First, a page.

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The Florida Agriculturist.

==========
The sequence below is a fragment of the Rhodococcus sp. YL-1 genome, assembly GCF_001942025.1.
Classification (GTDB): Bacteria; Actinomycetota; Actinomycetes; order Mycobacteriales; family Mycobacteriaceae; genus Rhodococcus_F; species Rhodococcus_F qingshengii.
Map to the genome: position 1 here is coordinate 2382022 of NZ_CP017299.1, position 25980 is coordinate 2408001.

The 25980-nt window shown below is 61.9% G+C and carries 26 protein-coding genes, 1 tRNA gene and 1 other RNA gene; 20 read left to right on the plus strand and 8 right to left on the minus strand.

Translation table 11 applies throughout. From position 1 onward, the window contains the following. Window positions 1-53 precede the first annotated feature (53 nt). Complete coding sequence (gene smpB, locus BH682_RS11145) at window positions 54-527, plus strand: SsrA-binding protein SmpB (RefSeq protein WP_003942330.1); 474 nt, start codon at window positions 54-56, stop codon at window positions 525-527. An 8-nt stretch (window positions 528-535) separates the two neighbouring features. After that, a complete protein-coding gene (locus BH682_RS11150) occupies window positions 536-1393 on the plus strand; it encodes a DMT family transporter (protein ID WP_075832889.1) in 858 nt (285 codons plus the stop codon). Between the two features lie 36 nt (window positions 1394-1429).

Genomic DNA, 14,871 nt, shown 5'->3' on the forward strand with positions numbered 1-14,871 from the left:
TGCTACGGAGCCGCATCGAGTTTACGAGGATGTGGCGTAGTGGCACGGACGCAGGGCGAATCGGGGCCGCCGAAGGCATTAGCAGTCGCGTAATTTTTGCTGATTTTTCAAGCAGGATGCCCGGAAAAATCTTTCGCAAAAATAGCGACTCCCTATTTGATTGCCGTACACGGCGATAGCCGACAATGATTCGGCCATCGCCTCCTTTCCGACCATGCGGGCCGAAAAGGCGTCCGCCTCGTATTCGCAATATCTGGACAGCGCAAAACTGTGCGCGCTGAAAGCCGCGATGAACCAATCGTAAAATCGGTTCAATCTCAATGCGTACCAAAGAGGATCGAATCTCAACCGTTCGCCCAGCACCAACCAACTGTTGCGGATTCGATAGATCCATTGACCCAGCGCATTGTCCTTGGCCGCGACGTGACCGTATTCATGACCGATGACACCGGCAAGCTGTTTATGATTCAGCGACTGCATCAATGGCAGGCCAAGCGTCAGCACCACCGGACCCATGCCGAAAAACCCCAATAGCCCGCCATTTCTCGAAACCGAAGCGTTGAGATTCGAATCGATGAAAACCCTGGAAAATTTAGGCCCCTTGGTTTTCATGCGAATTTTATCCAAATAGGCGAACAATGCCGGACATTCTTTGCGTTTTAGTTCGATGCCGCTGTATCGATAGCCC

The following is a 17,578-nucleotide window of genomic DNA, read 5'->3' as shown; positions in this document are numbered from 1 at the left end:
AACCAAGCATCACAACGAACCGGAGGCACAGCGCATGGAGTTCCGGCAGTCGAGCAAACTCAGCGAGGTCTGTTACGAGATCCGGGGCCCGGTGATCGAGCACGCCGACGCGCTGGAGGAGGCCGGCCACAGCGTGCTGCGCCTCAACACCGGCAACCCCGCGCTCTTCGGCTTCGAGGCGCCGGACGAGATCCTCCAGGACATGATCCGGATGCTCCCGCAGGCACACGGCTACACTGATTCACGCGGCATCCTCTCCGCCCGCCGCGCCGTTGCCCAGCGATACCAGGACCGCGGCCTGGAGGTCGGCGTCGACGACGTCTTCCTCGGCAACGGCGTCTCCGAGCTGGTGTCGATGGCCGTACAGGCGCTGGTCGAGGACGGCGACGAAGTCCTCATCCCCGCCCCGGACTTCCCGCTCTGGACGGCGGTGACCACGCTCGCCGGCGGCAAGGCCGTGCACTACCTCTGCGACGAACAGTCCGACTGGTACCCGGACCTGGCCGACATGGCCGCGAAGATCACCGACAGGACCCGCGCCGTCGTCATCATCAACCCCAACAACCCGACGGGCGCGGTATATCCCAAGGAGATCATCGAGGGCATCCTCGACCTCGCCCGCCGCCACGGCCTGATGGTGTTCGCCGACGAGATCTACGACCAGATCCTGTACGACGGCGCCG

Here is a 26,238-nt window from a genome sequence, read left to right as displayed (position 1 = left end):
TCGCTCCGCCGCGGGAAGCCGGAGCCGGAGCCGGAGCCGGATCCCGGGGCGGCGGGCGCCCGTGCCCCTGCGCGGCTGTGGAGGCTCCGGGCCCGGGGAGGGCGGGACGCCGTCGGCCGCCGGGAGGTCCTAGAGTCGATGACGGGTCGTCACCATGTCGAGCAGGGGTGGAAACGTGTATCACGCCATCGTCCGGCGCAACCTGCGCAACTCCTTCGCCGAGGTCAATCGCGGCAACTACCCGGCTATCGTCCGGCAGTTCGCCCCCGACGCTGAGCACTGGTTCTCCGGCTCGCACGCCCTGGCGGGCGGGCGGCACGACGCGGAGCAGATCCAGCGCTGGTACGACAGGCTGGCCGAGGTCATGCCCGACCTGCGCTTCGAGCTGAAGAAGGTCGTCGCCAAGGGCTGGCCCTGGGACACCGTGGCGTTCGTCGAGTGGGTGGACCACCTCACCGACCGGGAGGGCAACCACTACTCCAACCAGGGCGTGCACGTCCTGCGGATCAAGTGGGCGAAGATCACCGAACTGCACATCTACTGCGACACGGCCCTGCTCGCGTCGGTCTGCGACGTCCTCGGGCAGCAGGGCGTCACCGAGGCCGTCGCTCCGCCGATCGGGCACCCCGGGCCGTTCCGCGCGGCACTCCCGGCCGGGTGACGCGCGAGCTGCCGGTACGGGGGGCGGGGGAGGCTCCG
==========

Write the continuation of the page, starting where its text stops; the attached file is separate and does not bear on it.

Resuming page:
A JOURNAL DEVOTED TO STATE INTERESTS. Vol. 1. Contents of this Number. •’a no aS—The Japan Plum— Loquat; The * •rwu Lake KciD ; Jacksonville Jottings. Page:s4—Mv Little Wile ami l. poetry: I lie Inwxie’s Party,poetry; Sanseript En tertains the Pastor: Love’s Young Dream; I’he Matrimonial Lottery; Subterranean Water Courses; Recipes, etc. Page 35—Atkekeoei; How to Dislodge tings; Water for Strawberries; Women as I'anners: Kain Gauges; Advertisements. Pnge :*}—Editorials; (.'imiinunivatioas; t.iKals, etc., etc. Page :>7—Flortdiaua; The Dreaded Tar smtnla; Market Report; Advertisements. 1 ’age !!8— Hints on Transplanting: Home <ources of Manure: Bees; Cotton Picker; Pea* as a Green Manure; Sand Pear vs. •►ranges; Save Your Soapsuds; How to apply Manure to Tree**; Roup Remedy; Legal Notices. Pgge St>—Across the Ocean; Adv’jnts. Page 40- Telegraphic; Adv'mts. THE JAPAN PLUM-loqua!, The Japan plum, Me*pifrts Japonioa is beginning to attract, much attention in Florida, both on account of its ex cellent fruit, and its licit; appearance ;ts a* ornamental tree. A person seeing one lor the first lime usually stops to gaze with adfmiratiou upon its symmetrical shape, its magnificent lunooolate leaves—often upward of a foot in length, of the deepest, darkest, green—and its sturdy curved branch es each tipped with <the lighter and more delicately tinted foliage of the neu growth. Most trees put on their flowi? robes in spring, and quickly take’them oft’again, but this, with the usual contrariness of everything anti podean, begins to bloom in Septem ber. and continues gay and fragrant for > nearly three months. 'l’he small JV* 7>v •. - ii .large racemes at the end of every r.wig and branch fill the air with a de liciocs perfume. IThe fruit, which yipens in March and April, a period when fresh fruits are scarce, is about the -size of pigeon’e egg, resembling : n -shape and color e yellow' crab ap ple, and grows in clusters of live to thirty like bunches of amber grapes- It w welting to the taste with a racy hlcn lung of sweet and sour, like the intermingling of a tart cherry with a juicy apple and contains from one to four.or five seeds. When first ripe it has (i-sharp acid and in this state might he best for culinary uses, but in a day ■.r two it becomes milder and more palatcaUe and if left upon the tree the vkiu slightly shrivels and becomes dry and perfectly sweet. This ten dency to shrivel and become mild and dry instead of decaying as soon as vine, as m usual with similar fruits, makes it capable of becring transpor tation to a distant market without in ju jy. If carefully gathered and kept ••not and dry it may lie preserved for -..everal week s in perfect condition. The Japan plum grow# wild on the mountain slojyo of central Asia. It ha- - been cultivated in /apan from time immemorial, and was brought into southern Europe at a very early period, indeed mention is trade of it by ancient Homan writers. It was first disseminated in the United Slates by (’oiumodorc Perry on his return from the Japan expedition. The fact t hat so excellent a fruit should have been so long known in Europe and yet so lately naturalized among us, should lead to perseverance in pro curing and testing other foreign trees and plants, as many may yet be found which will fiourish here and prove very desircablc and valuable. In lower Louisiana it is being quite ex tensively grown for the sake of its fruit, which is there held in high es- teem, out at present there are few bearing trees in Florida, and many native born Floridians have never tasted nor ever seen it. Others have tried hard to raise the trees, but with discouraging lack of success. The reason probably is that they have not planted in congenial soil. It appears not to do well on our high and dry sandy lands, such as are usually select ed for orange growing, neither is it roliable upon very low heavy ham mocks. In some cases it utterly re ftises to grow at all; in others, often flourishes for a time, it gradually be comes diseased, the leaves drop off, branches wither, the bark cracks and peels from the trunk and the tree finally dies out. The fruit also, if it bears any, is generally small, mis shaped and defective. But when planted in moist heavy pine land, this tree succeeds admirably, growing rap idly and producing large and regular crops of fine fruit. The experiment is worthy of trial whether a sufficiency of clay applied under and around a tree on dry sandy land would not remedy its natural defect. The much abused low flat wood spine lands, with dark compact subsoil, hardpan or stiff clay underneath seem perfect, lv congenial. In a favorable, locution this tree is said to attain a large size and to live many years, 'i’he only insect enemy that I have observed are the leaf rollers, which must be carefully picked from the young trees. These are worms w hich feed upon and roll themselves an in the j.w* l re tAav&iifaiTJCas am* j earth ing the growth. They also eat into the young fruit causing it to drop.— The tree is able to withstand a much greater degree of cold than the orange and on account of tbe beauty of its foliage, and the fragrance and long continuance of its bloom, Is often planted for ornament tar north of a latitude mild enough to perfect the fruit. While blooming it can endure considerable frost without injury to the incipient crop, but after the fruit is partly grown such an exposure is hazardous. For this reason,* in order to bo profitable, it needs a mild situ ation where there is little risk of hard frost in rrtid-winter or spring. For the same reason the late blooming ■sorts are the most certain, since be fore the fruit becomes large enough to sustain damage, the danger is nearly over. Fruit forming very early is also liable to destruction by the worms, that disappear os cold weather sets in. I have not as yet heard of any sys tematic attempts to improvo the J apan plum by originating, namiug and per. potuating by budding, varieties of an excellence above the average. Cer tain it is, however, that the product of some seedlings is far superior to that of others, and when horticultu rists turn their attention to its im provements as ardently ?.s they have other fruits, we may expect surprising results. I prefer the long stemmed kinds, for although they may not make such compact and showy clus ters, yet any unripe or imperfect ber ries arc more readily clipped ofl with out injuring the others. After attain ing the height of a foot or two, a tree becomes quite hardy, and with good culture will grow off very rapidly, but while very young it is delicate, requiring careful nursing and protec tion from the scorching sun. The soil about the roots should be kept moist, lightly mulched and frequently DeLand, Florida, Wednesday. June 12, 1878. stirred. Babbits ar6*i ftry fend of j brousing the leaves and nipping off the tops of the young plants which must be guarded against, as it seems to poison and often kill them j. e. the tree. To sum up, the Japan plum is really a delicious fruit,of rapid growth, early and abundant bearing, highly ornamental u a tree, and when it be comes more generally known, and has been improved in sbe and flavor by the intelhgena labor of horticultur. ists, it will undoubtedly, from its ex cellent carrying qualities become a notable article of export to Northern markets, where coming a it docs, the first of the spring fruits, it cannot fail to be particularly acceptable. E. 11. Hart Federal Point, June Ist, 1878. THE GREAT*LAKE REGION. L.VKK EUSTIS, NK VK PHNDRVVItIK. * OrangkCo., Fla.. Mai? 36.1878. > Col. C. CoDhi.vgt<S| \Yc con gratulate you on your fesuraption of t he editorial chair, and we arc greatly gratified to ?tnow that we are to have the Florida Agriculturist published once more and to be nnder \our edi torial charge. The fact is our great Peninsular State considetfngher rapid progress, her.advantageous geograph ical situation and superb climate, her great and varied resources and her vast interests involved, cannot do without a paper specially devoted to her agricultural and horticultural af fairs. it is true the Beir>t Tropical high reputation, replete with literary and bucolic excellence and well sus taining the industrial interests ol our State, it should be patronised by all able to do so; but there is a general demand for a iceekhf publication, a first class agricultural paper at a cheap rate—such we are glad to learn your paper is to be. I’he Great Lake Jlegiou during the past winter and spring has received comparatively few accessions to its population, but meantime our citizens have evinced unabated energy, for considerable progress hereabouts has been made in fruit culture (especially of the orange) aud general improve ments, and a sedulous care is almost universally manifested in the manage ment. of affair-, provident and antici patory of a bright future. Though our region is not at present becoming populous as last as we would deßire, we are patiently waiting for that better day coming when thousands will make happy homes among us and enjoy the fruitions of our favored land, but are deterred now from so doing from the stringency of the times. Withiu the last six or eight months it has been several times published that work was to be immediately com meuced lor the finishing of the Lake George and Lake Kustis railroad— these were but mere rumors; tbe directors of this company have now made arrangements on such a basis that we can soon confidently announce it as a real fact that in all probability the road will be finished during the present year. Having several weekly steamers regularly plying the Ockla waha and our lakes, we can well abide the time for the finishing of this rail road. And as the Apopka and Lake Dora canal company—naviga tion is already open into the latter— will very likely scon open navigation into Apopka, another link will have been forged in the grand chain of improvements, without mentioning others snre to follow, which will make the western portion of Change county, taken all in all, the most desirable in all South Florida. This we assert advisedly and disinterestedly and not in derogation to any other section, for ail have their advantageous as well as undesirable characteristics. Yet if an elevated country of extreme healthfulness, good lands, navigation conveniently accessible, railroad im provements certain in the near future, good society and unequalled climate are any attractions to the immigrant, he will surely find them here. In this connection we will call the attention of some good physician seek ing a location; here he will find a very fair opening, though as we say ours is a section of extreme salubri ousness, owing to the extensive range of his practice will compensate in some degree for his lack of patients in a more circumscribed territory. And any one desirous of engaging in the mercantile or saw mill business will find an excellent opportunity to do well here, as we are but meagrely supplied a- yet, with these conven iences. Kn pamsaut. we beg lo enter our demurrer against the people of the Santa Fe lake country in trying to rob or filch from us our well known title, in.presuming to call their’s the Great Lake Region. Now the truth is, firrg*. the numberfer- lakes y~*>. domain, there are “lake regitikS” all over the State; but this section of country has been known for yearn past by the distinction and proper appellation of the Great Lake Region, in contradistinction to all others. For our five large lakes, viz: Apopka, Dora, Fastis, Harris and Griffin, from their size (Apopka being next to Okeecholiee, the largest ia the State,) and almost immediate proximity and connections, their beauty and mag nificence, form a constellation incom parable with auy within, and with but lew out of our State. So we re spectfully request the Santa Feans to no longer persist in trying to “rob us of our good name.” This to some may seem a matter of small import, a mere quibble, but to the stranger and immigrant it might prove well worthy of consideration, Mr. Editor, we would be pleased to have an expression of your views, and that of some of your readers, in regard to Mr. L. W. Moore’s articles on the causes of rust of tbe orange, recently published. e. b. m. Jacksonville Jottings. May 23, 1878. Mis. t lon KINGTON, Dear Sir A copv of the ?i eio Florida Agricul turist, No. 1. came into ray hands yesterday, and it affords me pleasure, as a personal friend, and one who desires the prosperity of a sheet ad vocating the agricultural interests of the State, as you propose to do, to communicate, from time to time, to your columns, such thoughts as may come to me. At the time of the suspension of the old Agriculturist, 1 had been in the city, as anew comer from Massachusetts, only a few weeks, but long enough to be come thoroughly convinced that the paper filled a vacuum that its publica tion fully supplied, and ita temporary suspension was a loss which your valuable services will once again retrieve. So much for our introduc tion. Providence permitting, my present intentions are to raise my voice in New England, at times, daring the intervening four months, in behalf my adopted State—for a residence (xf seven months convinces me that it* climate cannot be equalled, either<ia this or in foreign countries. This is saying much, but it is the truth, m thousands will gratefully testify. Look, for instance, at the death rate of this growing city, for the last ft** months ending at date. When, ac cording to official reports, only fif teen (15) deaths occurred, and one half of this small number were non residents—cases of consumption - visitors from the North who came too late, as many do, to partake of the health-giving and life-extending balm y air which, on every breeze, is waft® and to them. Where is there a city with upwards of 12,000 inhabitants, to sa y nothing of the 4,000 or 5,000 visitor s who annually come to our hospitable borders, that can boast of a like rec ord V In the language of the late Speaker M. C. Kerr, House ot Rep resentatives at Washington, D 0., “ The State is fast becoming a vast sanitarian'., and hardly a family in the United States but what has a repre sentative within the limits ot Flor ida." But aside from this cheering rXM ■ with settlers who are improving her lands, and beautifying many a spot which heretofore appeared to be a barren deser'. Thanks to the spirit of enterprise on the part of Northern and Western men, who, in seeking a home in this comparatively new coun try, have, by energy, perseverance and brains, shown to the entire coun try what cau he done, either in orange culture, fruit and vegetable growing, or in building cities, even, within the short space of ten yoars. Capitalist® are also finding out that Florida baa productions which can be utilized, by their wealth, and eventually turn out immense revenues into the coffers of individuals and, through them, into the treasuries of the State and coun try. One production, alone, only, need be named in this connection, and that is the Palmetto. Already negotiations are going on by North ern manufacturers to convert the raw material into printing paper, in addi tion to the immense amount, now an nually consumed by its conversion into mattresses, etc. And who can estimate the benefits this production will bestow upon the world at large, with her millions of printed sheet* which are daily thrown broadcast, even to the four corners of the earth f Is there, then, any cause for despair, even though financial revolutions and political upheavings are going on throughout the country ? On the other hand, is there not everything to encourage the old residents and pioneers, with the constant accession of new comers to our growiug State, that is, at no distant day, determined to arise and shine, and take on anew departure, so to speak, which will, before anew century dawns, enable her to rank high with sister States ? We all have a work to perform, and to you, Mr. Editor, is given an im portant post of duty, and that “ suc cess'’ may be indeed “a duty’’ with you in your present undertaking, in the heartv wish of, Truly yonrs, __ W. W. W. " No. 5.